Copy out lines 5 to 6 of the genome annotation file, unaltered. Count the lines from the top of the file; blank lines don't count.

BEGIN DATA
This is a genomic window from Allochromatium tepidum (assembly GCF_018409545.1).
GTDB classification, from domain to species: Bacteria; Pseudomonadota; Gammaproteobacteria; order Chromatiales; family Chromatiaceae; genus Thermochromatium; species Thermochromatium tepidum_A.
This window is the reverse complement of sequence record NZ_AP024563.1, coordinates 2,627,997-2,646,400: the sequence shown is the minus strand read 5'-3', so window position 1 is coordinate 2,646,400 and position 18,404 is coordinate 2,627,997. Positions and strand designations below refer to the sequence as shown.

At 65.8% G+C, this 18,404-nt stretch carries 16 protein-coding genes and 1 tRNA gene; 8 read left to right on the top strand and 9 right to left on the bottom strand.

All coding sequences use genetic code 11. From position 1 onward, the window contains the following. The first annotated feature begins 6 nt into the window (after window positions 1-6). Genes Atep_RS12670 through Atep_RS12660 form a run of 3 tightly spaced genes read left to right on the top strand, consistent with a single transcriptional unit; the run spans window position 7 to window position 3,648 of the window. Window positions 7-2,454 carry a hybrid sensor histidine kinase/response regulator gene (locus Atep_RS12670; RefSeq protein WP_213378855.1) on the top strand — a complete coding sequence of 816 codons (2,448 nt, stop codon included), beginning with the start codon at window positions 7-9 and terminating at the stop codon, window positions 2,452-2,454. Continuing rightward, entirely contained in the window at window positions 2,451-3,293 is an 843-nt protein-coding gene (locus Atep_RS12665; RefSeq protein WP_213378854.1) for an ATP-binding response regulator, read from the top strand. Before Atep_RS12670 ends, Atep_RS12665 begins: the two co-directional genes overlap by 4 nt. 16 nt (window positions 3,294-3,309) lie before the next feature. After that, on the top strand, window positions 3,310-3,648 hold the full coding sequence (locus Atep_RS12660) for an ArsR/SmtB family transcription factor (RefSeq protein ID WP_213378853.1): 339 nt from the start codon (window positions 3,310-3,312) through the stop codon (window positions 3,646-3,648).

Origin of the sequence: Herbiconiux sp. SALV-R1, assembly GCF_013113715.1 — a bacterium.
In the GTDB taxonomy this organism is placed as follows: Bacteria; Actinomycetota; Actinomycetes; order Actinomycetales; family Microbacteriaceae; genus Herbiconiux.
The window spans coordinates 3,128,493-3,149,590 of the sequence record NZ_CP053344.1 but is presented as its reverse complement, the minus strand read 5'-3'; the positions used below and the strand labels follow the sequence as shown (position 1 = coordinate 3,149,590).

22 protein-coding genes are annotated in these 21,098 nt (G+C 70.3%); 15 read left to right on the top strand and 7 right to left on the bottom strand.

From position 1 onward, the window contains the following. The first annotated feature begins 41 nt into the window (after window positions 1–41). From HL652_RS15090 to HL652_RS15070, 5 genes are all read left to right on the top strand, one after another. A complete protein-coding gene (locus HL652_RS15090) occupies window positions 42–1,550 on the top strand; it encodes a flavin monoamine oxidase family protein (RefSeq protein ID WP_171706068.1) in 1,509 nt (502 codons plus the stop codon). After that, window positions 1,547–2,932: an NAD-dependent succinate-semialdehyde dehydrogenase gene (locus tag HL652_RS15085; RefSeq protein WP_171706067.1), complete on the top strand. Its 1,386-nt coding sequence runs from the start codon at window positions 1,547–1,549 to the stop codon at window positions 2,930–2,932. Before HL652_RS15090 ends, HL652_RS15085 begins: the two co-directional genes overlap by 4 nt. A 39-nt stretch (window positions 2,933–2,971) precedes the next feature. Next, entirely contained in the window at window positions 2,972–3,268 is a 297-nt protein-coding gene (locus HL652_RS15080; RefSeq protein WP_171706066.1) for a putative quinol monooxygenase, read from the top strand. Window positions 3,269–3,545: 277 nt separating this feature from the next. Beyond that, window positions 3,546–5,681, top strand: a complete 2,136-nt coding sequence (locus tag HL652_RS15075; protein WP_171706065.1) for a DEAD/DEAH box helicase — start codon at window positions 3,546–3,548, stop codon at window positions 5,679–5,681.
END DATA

All coding sequences use genetic code 11. From position 1 onward, the window contains the following. The first annotated feature begins 6 nt into the window (after window positions 1-6). Genes Atep_RS12670 through Atep_RS12660 form a run of 3 tightly spaced genes read left to right on the top strand, consistent with a single transcriptional unit; the run spans window position 7 to window position 3,648 of the window. Window positions 7-2,454 carry a hybrid sensor histidine kinase/response regulator gene (locus Atep_RS12670; RefSeq protein WP_213378855.1) on the top strand — a complete coding sequence of 816 codons (2,448 nt, stop codon included), beginning with the start codon at window positions 7-9 and terminating at the stop codon, window positions 2,452-2,454. Continuing rightward, entirely contained in the window at window positions 2,451-3,293 is an 843-nt protein-coding gene (locus Atep_RS12665; RefSeq protein WP_213378854.1) for an ATP-binding response regulator, read from the top strand. Before Atep_RS12670 ends, Atep_RS12665 begins: the two co-directional genes overlap by 4 nt. 16 nt (window positions 3,294-3,309) lie before the next feature. After that, on the top strand, window positions 3,310-3,648 hold the full coding sequence (locus Atep_RS12660) for an ArsR/SmtB family transcription factor (RefSeq protein ID WP_213378853.1): 339 nt from the start codon (window positions 3,310-3,312) through the stop codon (window positions 3,646-3,648).

Origin of the sequence: Herbiconiux sp. SALV-R1, assembly GCF_013113715.1 — a bacterium.